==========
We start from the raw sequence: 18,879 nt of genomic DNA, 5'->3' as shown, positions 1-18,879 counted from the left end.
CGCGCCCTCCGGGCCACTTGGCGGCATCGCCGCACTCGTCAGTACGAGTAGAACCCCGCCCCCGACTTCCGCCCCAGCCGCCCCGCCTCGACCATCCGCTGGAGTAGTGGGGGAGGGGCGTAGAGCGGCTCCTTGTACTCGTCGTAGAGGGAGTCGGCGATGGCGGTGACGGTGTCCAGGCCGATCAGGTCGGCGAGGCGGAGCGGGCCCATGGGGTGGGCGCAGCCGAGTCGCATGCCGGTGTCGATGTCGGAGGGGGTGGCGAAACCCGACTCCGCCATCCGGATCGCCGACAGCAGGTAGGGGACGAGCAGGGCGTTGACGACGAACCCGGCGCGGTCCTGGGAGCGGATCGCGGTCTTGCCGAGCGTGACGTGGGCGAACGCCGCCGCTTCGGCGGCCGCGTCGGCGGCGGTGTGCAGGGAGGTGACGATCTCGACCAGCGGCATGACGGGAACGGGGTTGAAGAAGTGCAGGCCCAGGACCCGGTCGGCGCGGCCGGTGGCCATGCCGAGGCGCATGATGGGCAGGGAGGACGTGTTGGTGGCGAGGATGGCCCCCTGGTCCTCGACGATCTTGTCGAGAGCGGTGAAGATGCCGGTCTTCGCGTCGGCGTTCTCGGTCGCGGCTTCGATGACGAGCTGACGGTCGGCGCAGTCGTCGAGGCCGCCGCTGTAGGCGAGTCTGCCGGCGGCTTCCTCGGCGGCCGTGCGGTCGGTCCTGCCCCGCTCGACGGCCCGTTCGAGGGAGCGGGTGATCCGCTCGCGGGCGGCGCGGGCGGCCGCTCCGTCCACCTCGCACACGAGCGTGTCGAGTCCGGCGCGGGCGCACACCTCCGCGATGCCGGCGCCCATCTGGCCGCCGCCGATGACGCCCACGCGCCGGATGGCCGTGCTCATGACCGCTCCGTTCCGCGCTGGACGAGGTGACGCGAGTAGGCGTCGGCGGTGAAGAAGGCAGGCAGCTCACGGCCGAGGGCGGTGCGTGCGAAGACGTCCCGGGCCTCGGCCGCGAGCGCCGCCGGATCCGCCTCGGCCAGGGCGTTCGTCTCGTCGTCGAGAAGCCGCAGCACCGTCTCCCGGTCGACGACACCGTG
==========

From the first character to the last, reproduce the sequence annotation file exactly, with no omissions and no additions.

We start from the raw sequence: 18,879 nt of genomic DNA, 5'->3' as shown, positions 1-18,879 counted from the left end.
CGCGCCCTCCGGGCCACTTGGCGGCATCGCCGCACTCGTCAGTACGAGTAGAACCCCGCCCCCGACTTCCGCCCCAGCCGCCCCGCCTCGACCATCCGCTGGAGTAGTGGGGGAGGGGCGTAGAGCGGCTCCTTGTACTCGTCGTAGAGGGAGTCGGCGATGGCGGTGACGGTGTCCAGGCCGATCAGGTCGGCGAGGCGGAGCGGGCCCATGGGGTGGGCGCAGCCGAGTCGCATGCCGGTGTCGATGTCGGAGGGGGTGGCGAAACCCGACTCCGCCATCCGGATCGCCGACAGCAGGTAGGGGACGAGCAGGGCGTTGACGACGAACCCGGCGCGGTCCTGGGAGCGGATCGCGGTCTTGCCGAGCGTGACGTGGGCGAACGCCGCCGCTTCGGCGGCCGCGTCGGCGGCGGTGTGCAGGGAGGTGACGATCTCGACCAGCGGCATGACGGGAACGGGGTTGAAGAAGTGCAGGCCCAGGACCCGGTCGGCGCGGCCGGTGGCCATGCCGAGGCGCATGATGGGCAGGGAGGACGTGTTGGTGGCGAGGATGGCCCCCTGGTCCTCGACGATCTTGTCGAGAGCGGTGAAGATGCCGGTCTTCGCGTCGGCGTTCTCGGTCGCGGCTTCGATGACGAGCTGACGGTCGGCGCAGTCGTCGAGGCCGCCGCTGTAGGCGAGTCTGCCGGCGGCTTCCTCGGCGGCCGTGCGGTCGGTCCTGCCCCGCTCGACGGCCCGTTCGAGGGAGCGGGTGATCCGCTCGCGGGCGGCGCGGGCGGCCGCTCCGTCCACCTCGCACACGAGCGTGTCGAGTCCGGCGCGGGCGCACACCTCCGCGATGCCGGCGCCCATCTGGCCGCCGCCGATGACGCCCACGCGCCGGATGGCCGTGCTCATGACCGCTCCGTTCCGCGCTGGACGAGGTGACGCGAGTAGGCGTCGGCGGTGAAGAAGGCAGGCAGCTCACGGCCGAGGGCGGTGCGTGCGAAGACGTCCCGGGCCTCGGCCGCGAGCGCCGCCGGATCCGCCTCGGCCAGGGCGTTCGTCTCGTCGTCGAGAAGCCGCAGCACCGTCTCCCGGTCGACGACACCGTG